Our Shared Reading book, Freezing by Maria Hansen, provided opportunities for learning across different curriculum areas.

In this story, Dylan had been helping his dad collect firewood and was feeling very cold. Dylan and his Dad came up with different ways to help Dylan get warm. 

We shared other ways that we use to get warm: blankets, slippers, soup, baths, and cuddles. We worked together to make a list of words that described temperature in English and Te Reo Māori. We sang the waiata ‘Ma is White’ because it has a verse about temperatures.  Then we placed the words on a temperature chart that showed how they were ordered from “freezing” to “boiling”



Dylan had a hot chocolate to help him warm up but it didn’t have marshmallows in it. As a mathematics activity we made up some number stories using addition, subtraction, and marshmallows. We recorded these using number sentences.

Dad put zero marshmallows in the hot chocolate. Dylan put five marshmallows in so he had five marshmallows. Riley

Dad put in three marshmallows and Dylan put in three more. He had six marshmallows. Louie

Dylan had six marshmallows. He drank five so he had one left. Skye

Dylan had six marshmallows and he drank three. He had three left. Jack

Examples of our number stories using subtraction.



Dad and Dylan carried the wood from the woodpile to the house. Investigating how objects can be moved is part of our inquiry topic - From Here to There. Children came up with different ways to transport the wood ranging from a wheelbarrow to a catapult. Mrs Jackson checked her approximation of the word catapult (catapolt didn’t look right) on ‘Google’.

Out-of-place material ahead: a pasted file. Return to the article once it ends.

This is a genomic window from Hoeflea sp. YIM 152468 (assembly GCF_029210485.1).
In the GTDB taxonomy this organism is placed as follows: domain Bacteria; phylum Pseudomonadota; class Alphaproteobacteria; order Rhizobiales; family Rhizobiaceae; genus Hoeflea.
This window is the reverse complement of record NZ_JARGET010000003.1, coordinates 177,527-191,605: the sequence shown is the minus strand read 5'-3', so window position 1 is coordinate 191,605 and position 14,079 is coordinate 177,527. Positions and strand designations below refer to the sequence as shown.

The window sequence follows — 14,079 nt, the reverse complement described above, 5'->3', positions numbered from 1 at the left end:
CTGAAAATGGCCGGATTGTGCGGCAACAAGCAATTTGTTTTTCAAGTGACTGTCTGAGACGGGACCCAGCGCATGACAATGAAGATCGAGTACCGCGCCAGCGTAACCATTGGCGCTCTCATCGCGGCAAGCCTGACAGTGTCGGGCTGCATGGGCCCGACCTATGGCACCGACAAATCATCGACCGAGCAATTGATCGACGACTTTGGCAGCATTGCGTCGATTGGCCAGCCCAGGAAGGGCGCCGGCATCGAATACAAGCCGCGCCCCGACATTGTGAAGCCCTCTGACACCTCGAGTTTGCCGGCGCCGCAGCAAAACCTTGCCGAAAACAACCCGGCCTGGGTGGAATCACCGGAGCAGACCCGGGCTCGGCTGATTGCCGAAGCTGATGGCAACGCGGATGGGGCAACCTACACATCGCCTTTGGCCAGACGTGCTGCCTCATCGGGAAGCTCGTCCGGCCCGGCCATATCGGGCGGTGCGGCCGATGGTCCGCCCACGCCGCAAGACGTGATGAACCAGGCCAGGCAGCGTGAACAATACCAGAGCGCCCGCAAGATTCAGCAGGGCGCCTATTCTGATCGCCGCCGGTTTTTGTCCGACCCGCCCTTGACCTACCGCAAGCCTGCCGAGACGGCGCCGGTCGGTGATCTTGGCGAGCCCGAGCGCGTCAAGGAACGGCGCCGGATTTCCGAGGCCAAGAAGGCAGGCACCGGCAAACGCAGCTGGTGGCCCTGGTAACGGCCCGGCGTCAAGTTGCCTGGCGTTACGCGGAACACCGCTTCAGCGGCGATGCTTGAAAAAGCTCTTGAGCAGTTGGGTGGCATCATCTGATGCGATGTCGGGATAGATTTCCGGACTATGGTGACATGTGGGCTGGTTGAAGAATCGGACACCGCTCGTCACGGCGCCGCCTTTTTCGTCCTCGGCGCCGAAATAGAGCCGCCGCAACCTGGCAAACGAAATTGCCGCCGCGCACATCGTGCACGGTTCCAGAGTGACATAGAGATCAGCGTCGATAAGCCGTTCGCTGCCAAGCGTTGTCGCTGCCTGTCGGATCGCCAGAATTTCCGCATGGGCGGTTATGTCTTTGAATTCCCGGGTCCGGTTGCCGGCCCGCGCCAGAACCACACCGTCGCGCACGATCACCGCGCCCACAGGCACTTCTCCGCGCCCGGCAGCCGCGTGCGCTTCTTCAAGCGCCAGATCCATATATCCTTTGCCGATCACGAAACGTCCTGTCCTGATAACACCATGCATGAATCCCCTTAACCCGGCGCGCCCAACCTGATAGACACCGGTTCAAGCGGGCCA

I would catapult the wood from the woodpile to the chimney. Then it would go from the chimney into the fire and you wouldn’t have to carry anything. Casey 

I would get a wheelbarrow and put wood in it to take to the house. You can lift the wheelbarrow and wheel lots of wood at the same time. Skye 

I would get a bulldozer to move the wood from the shed to the house. The bulldozer has more power to go faster and push heaps of wood to the house. Rikihana 

I would fly a helicopter. I would fly down and put the wood on the landing skids. Then I would fly the wood to the house and then fly back and get some more. By Isa

I would have a helicopter. There is a net on the bottom and it has two logs in it. I would park it safely by the house. The wood can be unloaded with my hands. Jack 

The children were given a grid with the woodpile, house and different obstacles. They were asked to get the wheelbarrow from the woodpile to the house using simple directions: forwards, backwards, left, right and stop. Arrows were used to show the path they took. The children enjoyed looking at the different routes that were taken by their classmates. Mrs Jackson then gave them the challenge of finding the shortest route. No problems. More problematic was when Mrs Jackson gave them instructions verbally to follow. Was it her instructions or the interpretation of them that caused crashes into the tree, and going past the house for some? The children took turns giving instructions and carrying them out with varying results but lots of discussion about what went right or wrong. We had lots of fun using Digital Technologies.




Keywords: shared reading, oral language, number stories, number sentences, inquiry, transport, digital technologies

Attributed to: Freezing by Maria Hansen